Fulton County transcends dismal state drug stats


By David J. Coehrs - dcoehrs@aimmediamidwest.com



A nationwide study released by the Centers for Disease Control and Prevention in Atlanta paints a grim portrait of Ohio as the second worst state for opioid drug-induced deaths.

However, there’s a startlingly brighter picture in Fulton County that has been attributed to the cooperation between local help networks.

Released late last year, the CDC study shows Ohio with 39.1 age-adjusted drug overdose deaths per 100,000 people in 2016. That rate was almost twice the overdose rate nationally, at 19.8 deaths per 100,000. It also jumped substantially from the state’s 2015 rate of 29.9 deaths per 100,000 people.

Ohio narrowly edged New Hampshire, with 39 drug overdose deaths per 100,000, as the second worst state listed.

The highest recorded rate of overdose deaths was in West Virginia, at 52 per 100,000. Other states with high overdose death statistics included the District of C0lumbia, at 38.8 per 100,000, and Pennsylvania, at 37.9 per 100,000.

The lowest age-adjusted drug overdose death rates in the country were observed in Iowa and North Dakota, at 10.6; Texas, a 10.1; South Dakota, at 8.4; and Nebraska, at 6.4.

In 2016, the U.S. recorded over 63,600 drug overdose deaths. The age-adjusted rate was 21 percent higher than in 2015, and three times higher than in 1999. Twenty-two states and the District Columbia had statistically-higher age-adjusted drug overdose death rates than the national average.

The CDC study also found that:

• The highest rates of drug overdose deaths occurred among people in age groups 25-34, 35-44, and 45-54.

• In that age-adjusted drug overdose deaths category, those death involving synthetic opioids except methadone doubled between 2015 and 2016.

• Age-adjusted drug overdose rates were almost double in 2016 for males than for females.

• The rate of drug overdose deaths involving synthetic opioids such as fentanyl, fentanyl analogs, and tramadol increased 88 percent between 2013 and 2016.
• The rate of drug overdose deaths involving heroin jumped by 33 percent per year from 2010-14, then by 19 percent from 2014-16.
• Statistically, the highest drug overdose death rates centered in the Midwest and New England states, but also occurred in several Southwest states.
According to Les McCaslin, CEO of Four County Alcohol Drug Addiction and Mental Health Services (ADAMhs), the county doesn’t share the dismal results of the state. The county health department recorded only two deaths last year directly attributable to drug overdoses, both from fentanyl. The most deaths from drug overdoses the county suffered in one year was 10, in 2016, which would be a rate of over 20 per 100,000 for that one year.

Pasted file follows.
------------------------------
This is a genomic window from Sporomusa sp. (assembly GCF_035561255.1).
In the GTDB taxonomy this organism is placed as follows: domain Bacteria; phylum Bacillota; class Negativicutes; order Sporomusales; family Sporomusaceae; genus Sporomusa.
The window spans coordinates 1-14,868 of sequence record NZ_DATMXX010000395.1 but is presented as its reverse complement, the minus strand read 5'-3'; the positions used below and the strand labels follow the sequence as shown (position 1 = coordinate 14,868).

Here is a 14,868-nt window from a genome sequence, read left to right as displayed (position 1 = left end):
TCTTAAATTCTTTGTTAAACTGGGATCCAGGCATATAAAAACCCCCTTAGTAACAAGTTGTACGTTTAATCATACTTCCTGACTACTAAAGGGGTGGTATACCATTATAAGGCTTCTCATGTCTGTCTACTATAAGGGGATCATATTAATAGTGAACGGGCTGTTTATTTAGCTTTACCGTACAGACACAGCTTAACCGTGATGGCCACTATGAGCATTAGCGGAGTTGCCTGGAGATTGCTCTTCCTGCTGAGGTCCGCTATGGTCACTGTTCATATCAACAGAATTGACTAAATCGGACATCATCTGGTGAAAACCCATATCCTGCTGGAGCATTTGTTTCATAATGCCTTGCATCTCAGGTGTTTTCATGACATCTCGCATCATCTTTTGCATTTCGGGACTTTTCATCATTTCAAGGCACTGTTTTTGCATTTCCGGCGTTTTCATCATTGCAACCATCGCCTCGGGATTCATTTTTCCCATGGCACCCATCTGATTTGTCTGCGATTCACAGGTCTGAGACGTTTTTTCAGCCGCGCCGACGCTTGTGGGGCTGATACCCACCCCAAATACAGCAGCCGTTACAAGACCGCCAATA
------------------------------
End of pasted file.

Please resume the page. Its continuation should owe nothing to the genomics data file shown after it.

In Lucas County, the highest number of overdoes deaths occured in 2016 when 157 died for a rate of 36.3 deaths per 100,000 residents.

The U.S. Department of Health reported an average of 17.4 age-adjusted unintentional drug overdose deaths per 100,000 population in the county between 2011 and 2016.“We’ve always been able to put people into detox as soon as they need it. It’s never been a problem,” he said. “The reason (overdose deaths) are so low around here is because the services are available.”

McCaslin said the area is fortunate to have the Bryan Health Center, which manages symptoms on an out-patient basis, and the Crisis Stabilization Unit at Comprehensive Crisis Care in Napoleon. Both treat Fulton County drug abuse cases.
“It’s wonderful to have facilities like this. Clearly, we do have a wonderful set-up,” McCaslin said. “We have the services, we have the people in place, we have a wonderful sheriff that’s on top of things. It truly is the idea of everybody working together.”
But he said fentanyl deaths are not the issue in Fulton County. Methamphetamine has become the top player, and suicides are at an unrelated nine-year high.
Beth Thomas, director of Fulton County Healthy Choices Caring Communities coalition, said the county is fortunate to have strong anti-drug programs in place. They include an HC3 opiate task force that focuses primarily on youth and five drug take-back locations in the county that accept unwanted prescription pills to help prevent misuse.
“It makes a big difference in access,” Thomas said.
Additionally, HC3’s Youth Advisory Council has instituted the #TalkToMe campaign which encourages parents to speak with their children regularly about the harmful effects of drugs. Thomas said youths regard adults as strong role models, and regular discussions with a parent, guardian or trusted adult about drugs can reduce juvenile use by 50 percent.

“Personally, I think it’s never too young to start,” she said.

McCaslin said the low rate of drug overdose deaths in Fulton County doesn’t mean there isn’t a problem. He said the county is fortunate to have a strong support system that gives users a fighting chance.

“I’m very proud of what our county has done,” he said.

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By David J. Coehrs

dcoehrs@aimmediamidwest.com

Reach David J. Coehrs at 419-335-2010.

Reach David J. Coehrs at 419-335-2010.